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Women in Science: Brandee Era-Miller

Brandee Era-Miller has been a natural resource scientist here for almost 19 years. Brandee studies chemicals like pesticides, metals, and flame retardants to detect their sources.

Puget Sound Nutrient Watch: What we're learning from other states

We invited experts from Long Island Sound, Chesapeake Bay, and the San Francisco Bay to speak to the Puget Sound Nutrient Forum and share their work on reducing nutrients in estuaries

Women in Science: Laura Hermanson

Laura Hermanson is a scientist with the BEACH Program. She keeps beachgoers safe by sampling high-use beaches for fecal bacteria and warning people when it isn’t safe to recreate in the water.

My heart will go on: the humble heart cockle lives long and prospers
The heart cockle is a bivalve named for its heart-shaped profile. They are the largest cockles on the west coast, reaching almost 6 inches in length.
Understanding the environmental impacts of more water over the dam

We're considering allowing more water to spill over dams to help salmon migrate.

The dove snails bring peace and good shell to all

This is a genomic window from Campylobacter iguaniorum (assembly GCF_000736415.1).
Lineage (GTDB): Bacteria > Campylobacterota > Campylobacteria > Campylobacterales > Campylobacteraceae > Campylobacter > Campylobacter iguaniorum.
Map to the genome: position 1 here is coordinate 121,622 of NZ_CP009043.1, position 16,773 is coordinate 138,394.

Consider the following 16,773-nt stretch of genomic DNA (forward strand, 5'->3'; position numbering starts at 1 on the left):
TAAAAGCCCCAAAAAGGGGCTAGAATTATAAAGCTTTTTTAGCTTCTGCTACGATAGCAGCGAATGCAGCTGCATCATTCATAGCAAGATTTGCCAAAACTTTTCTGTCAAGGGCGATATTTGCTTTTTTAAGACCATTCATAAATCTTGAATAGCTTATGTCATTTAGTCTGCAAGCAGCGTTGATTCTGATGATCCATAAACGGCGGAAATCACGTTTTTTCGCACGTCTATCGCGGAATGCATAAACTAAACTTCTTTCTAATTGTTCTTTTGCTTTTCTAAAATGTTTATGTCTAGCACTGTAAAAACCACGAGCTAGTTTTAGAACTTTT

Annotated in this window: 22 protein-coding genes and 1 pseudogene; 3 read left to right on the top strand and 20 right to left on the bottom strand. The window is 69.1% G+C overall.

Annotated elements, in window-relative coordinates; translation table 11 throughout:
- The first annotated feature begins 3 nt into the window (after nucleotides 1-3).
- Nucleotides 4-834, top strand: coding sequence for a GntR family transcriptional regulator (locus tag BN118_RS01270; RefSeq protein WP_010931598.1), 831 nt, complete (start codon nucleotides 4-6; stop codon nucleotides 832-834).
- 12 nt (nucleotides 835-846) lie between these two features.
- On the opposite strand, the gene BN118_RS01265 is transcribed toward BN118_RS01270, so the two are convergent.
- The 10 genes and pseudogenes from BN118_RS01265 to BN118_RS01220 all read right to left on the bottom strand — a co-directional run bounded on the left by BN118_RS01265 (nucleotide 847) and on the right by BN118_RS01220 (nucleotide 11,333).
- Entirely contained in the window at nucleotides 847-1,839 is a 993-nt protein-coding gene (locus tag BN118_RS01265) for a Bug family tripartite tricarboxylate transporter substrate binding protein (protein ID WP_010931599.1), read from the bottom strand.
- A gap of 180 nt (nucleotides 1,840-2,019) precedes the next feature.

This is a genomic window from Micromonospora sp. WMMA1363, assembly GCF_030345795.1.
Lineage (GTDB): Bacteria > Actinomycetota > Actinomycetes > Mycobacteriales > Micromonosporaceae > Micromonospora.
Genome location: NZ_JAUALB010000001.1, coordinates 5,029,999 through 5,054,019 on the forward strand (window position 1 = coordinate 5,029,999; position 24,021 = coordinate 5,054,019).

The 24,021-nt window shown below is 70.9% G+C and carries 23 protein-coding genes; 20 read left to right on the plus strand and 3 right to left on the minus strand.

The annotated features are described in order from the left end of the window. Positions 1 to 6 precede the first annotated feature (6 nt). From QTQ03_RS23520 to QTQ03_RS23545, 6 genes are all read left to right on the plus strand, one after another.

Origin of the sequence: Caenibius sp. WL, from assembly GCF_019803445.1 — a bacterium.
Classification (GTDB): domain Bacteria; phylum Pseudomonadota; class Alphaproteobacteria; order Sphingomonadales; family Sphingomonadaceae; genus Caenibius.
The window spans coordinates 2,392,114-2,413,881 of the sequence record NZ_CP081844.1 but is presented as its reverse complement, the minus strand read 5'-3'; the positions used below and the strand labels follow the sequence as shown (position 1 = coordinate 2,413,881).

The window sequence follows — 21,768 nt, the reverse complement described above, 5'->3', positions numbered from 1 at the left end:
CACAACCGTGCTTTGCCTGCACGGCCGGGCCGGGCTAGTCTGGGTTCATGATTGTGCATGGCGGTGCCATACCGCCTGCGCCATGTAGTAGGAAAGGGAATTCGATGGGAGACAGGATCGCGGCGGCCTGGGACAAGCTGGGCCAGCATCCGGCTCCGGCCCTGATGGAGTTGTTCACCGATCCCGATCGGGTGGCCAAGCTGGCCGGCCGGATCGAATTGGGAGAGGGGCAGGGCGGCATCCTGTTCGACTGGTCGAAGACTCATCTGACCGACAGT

Dove snails don't look much like their avian namesake – except for the teardrop shape of their shells.
New Online Map: Dirt Alert

This month we launched our new Dirt Alert Map. This online map focuses on the Tacoma Smelter Plume and  covers other areas in the state where arsenic- and lead-related soil contamination may exist.

Monitoring is essential to Puget Sound

We recently adapted our sediment monitoring program to collect data that will help better understand the effects of climate change and of nutrient pollution flowing into the Sound.

Bad to the bone: The skeleton shrimps are drop-dead cool
If you can put aside their alien appearance, skeleton shrimp are fascinating creatures.
Think pink: bloodworms rule the beaches of South Sound
Bloodworms are a type of polychaete, or marine segmented worm, in the family Glyceridae.

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